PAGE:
In separate communications on Tuesday, Office Depot first announced that CFO Patricia McKay will leave the company on March 1, and then filed its 2007 annual report in which it revealed that the Securities and Exchange Commission is conducting a formal securities-fraud investigation of the company.
The SEC has been reviewing the company’s contacts and communications with financial analysts since July, and upgraded the inquiry to formal status in January, the annual report stated. However, the company said it believes the investigation will not have a material effect on its finances or operations.
News of McKay’s departure came as Office Depot announced disappointing quarterly results showing falling profits and rising expenses. Fourth-quarter earnings fell from $126.6 million last year to $18.8 million.
Three months ago, Office Depot was forced to revise some of its financial statements due to problems with its vendor-program accounting. A whistle-blower complaint sparked an independent review that found that from the third quarter of 2006 until the second quarter of 2007, the company recognized funds due or received that should have been deferred to later periods.
Areas under now investigation by the SEC include inventory receipt, timing of vendor payments, timing of recognition of vendor-program funds, and inter-company loans, Office Depot said in its annual report.
Charles Brown, who served as CFO from 2001 until 2005 and is currently president of company’s international division, will fill the top finance post until a replacement is named.
“Pat has made valuable contributions to the company since joining the management team in 2005,” said Steve Odland, Office Depot’s chief executive officer. “We thank her for her tireless work and dedication.”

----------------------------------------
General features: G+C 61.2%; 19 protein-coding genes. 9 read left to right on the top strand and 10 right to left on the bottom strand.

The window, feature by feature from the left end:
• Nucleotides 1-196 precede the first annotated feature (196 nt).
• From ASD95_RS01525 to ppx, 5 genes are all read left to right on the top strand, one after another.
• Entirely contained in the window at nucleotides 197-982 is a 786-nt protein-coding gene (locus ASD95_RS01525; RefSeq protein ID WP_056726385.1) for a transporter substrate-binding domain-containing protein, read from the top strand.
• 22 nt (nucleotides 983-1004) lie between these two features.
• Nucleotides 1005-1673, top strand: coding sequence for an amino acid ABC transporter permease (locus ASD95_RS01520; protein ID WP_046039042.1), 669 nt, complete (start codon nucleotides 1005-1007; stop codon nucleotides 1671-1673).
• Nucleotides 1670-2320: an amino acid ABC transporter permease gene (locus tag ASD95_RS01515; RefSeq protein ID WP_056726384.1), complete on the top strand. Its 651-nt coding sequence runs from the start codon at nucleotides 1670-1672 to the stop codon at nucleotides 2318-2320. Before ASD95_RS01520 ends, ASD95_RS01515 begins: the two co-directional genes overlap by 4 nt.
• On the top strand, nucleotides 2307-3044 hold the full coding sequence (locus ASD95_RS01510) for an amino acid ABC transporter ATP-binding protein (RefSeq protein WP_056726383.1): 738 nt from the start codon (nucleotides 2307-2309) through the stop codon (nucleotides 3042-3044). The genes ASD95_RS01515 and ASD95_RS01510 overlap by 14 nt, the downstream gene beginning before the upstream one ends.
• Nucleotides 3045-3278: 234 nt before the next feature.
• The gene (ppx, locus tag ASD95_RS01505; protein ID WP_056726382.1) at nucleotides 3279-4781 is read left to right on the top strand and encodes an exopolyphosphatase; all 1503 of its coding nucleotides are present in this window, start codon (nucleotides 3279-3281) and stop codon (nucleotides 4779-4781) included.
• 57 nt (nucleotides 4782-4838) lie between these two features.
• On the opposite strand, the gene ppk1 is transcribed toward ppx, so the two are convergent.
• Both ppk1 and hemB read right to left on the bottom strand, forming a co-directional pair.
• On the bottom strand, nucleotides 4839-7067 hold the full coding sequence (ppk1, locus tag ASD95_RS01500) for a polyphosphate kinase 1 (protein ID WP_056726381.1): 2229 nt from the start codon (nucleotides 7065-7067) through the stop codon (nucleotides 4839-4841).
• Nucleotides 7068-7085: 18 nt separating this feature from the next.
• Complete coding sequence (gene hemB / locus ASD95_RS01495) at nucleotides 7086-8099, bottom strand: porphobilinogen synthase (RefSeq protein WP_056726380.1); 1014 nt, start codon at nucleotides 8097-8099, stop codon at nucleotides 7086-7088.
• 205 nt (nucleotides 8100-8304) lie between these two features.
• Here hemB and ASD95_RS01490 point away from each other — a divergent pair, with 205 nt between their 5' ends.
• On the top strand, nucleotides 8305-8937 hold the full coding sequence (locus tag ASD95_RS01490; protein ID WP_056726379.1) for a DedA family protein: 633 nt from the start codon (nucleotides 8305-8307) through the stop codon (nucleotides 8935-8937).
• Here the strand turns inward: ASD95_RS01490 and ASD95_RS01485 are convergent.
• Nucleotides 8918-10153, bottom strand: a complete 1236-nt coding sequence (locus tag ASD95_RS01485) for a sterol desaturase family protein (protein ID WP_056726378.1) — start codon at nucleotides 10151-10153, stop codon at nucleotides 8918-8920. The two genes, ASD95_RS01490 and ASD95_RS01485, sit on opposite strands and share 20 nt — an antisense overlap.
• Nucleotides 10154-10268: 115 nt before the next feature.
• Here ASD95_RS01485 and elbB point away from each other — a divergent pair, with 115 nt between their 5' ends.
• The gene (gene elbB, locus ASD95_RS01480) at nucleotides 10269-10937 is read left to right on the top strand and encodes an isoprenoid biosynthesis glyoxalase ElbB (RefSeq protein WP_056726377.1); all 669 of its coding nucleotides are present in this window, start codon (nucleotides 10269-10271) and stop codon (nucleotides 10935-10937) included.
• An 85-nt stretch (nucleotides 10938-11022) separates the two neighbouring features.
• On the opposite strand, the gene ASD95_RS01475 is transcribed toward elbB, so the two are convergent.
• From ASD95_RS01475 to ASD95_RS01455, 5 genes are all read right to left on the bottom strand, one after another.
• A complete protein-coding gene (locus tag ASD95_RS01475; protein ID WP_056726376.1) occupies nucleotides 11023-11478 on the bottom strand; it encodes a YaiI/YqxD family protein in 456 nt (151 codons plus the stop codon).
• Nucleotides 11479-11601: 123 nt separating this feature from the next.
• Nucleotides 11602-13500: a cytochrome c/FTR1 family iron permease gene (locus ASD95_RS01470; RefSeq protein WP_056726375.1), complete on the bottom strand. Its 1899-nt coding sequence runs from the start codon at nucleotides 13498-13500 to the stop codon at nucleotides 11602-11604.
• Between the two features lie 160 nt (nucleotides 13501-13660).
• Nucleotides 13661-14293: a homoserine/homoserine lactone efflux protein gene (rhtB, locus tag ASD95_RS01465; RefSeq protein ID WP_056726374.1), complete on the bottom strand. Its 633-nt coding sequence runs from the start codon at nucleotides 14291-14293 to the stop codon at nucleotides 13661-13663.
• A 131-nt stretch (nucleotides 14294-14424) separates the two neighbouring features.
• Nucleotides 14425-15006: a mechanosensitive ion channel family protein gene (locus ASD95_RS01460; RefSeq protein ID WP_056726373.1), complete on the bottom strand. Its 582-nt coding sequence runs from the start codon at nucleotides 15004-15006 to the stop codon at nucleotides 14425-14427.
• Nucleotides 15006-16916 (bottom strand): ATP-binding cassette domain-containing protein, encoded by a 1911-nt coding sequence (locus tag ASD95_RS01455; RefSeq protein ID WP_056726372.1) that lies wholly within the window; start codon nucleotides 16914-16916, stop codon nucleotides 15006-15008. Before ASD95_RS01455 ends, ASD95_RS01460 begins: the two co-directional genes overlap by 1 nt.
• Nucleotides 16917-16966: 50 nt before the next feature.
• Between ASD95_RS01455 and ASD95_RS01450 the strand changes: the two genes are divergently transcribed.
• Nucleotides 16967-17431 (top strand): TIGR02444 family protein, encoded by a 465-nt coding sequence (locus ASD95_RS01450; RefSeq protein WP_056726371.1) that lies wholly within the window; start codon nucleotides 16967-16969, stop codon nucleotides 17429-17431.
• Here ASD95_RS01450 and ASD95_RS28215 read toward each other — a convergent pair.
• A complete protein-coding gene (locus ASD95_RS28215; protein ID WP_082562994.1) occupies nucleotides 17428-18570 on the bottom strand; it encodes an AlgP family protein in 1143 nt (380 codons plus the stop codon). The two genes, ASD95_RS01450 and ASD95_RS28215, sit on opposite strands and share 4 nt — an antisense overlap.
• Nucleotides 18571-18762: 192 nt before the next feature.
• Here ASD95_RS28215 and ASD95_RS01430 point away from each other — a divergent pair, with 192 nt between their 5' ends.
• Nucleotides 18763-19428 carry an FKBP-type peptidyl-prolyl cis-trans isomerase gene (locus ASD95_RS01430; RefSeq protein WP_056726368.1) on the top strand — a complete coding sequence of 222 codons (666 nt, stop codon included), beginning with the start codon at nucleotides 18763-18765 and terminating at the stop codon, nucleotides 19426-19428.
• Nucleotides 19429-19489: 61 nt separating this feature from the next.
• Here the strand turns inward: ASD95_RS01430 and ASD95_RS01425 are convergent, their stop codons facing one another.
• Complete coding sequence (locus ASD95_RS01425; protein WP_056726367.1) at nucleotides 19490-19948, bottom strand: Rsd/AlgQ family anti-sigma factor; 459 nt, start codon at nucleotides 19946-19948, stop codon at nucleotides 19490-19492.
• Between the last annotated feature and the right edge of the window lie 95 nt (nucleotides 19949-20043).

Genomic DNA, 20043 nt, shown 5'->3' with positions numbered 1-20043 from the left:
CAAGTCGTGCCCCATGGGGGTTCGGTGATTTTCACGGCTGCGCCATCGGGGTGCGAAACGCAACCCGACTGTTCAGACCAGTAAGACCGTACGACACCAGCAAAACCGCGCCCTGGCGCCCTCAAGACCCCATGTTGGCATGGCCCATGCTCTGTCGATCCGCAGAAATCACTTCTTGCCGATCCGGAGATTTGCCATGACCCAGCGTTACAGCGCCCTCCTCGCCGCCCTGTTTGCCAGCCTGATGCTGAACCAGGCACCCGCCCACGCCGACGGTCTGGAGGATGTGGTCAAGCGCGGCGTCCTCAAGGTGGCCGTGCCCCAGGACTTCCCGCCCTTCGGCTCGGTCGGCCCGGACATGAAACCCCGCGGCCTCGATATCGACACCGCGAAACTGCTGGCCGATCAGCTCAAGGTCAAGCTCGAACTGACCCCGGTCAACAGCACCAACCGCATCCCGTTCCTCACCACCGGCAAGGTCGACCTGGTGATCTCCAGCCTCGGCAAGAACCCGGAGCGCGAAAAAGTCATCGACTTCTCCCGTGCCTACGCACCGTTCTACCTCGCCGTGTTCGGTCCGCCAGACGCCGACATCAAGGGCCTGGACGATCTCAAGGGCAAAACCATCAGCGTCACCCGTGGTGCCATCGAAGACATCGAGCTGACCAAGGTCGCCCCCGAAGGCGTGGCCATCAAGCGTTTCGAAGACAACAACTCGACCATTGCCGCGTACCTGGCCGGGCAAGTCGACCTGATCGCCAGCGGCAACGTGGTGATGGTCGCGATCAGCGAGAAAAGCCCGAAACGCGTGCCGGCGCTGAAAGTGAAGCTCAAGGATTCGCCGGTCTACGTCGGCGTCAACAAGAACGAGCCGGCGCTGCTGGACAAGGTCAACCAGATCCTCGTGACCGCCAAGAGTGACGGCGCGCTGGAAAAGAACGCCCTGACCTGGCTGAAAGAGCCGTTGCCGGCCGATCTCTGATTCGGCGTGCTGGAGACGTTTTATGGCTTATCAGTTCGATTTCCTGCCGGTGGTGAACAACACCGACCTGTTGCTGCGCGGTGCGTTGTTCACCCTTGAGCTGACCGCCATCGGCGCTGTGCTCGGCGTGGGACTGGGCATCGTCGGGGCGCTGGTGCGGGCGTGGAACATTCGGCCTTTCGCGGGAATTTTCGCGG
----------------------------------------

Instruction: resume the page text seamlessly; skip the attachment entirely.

McKay became CFO of Office Depot in 2005. Previously she had been executive vice president and CFO of Restoration Hardware, senior vice president of finance at AutoNation, and vice president and controller at Dole Food Company.
Office Depot, the second-largest office supplier in the United States, has been hit especially hard by the slowing economy and the impact of the weak housing market in Florida and California. “This economic weakness has spread to other U.S. retail markets with housing issues, creating additional pressure on sales and margins,” the company said.
At that time of its restatement last November, Office Depot said it had identified a material weakness in its internal controls and that it was firing four employees in its merchandising organization. It had to reduce its fiscal 2007 earnings by 2 cents per share for the second quarter and by a penny for the first quarter. For 2006 it reduced third-quarter earnings by 2 cents and fourth-quarter earnings by 3 cents.
Material weakness disclosures have been a sore spot for corporations lately, and recent academic research has found that CFOs tend to be penalized for such errors.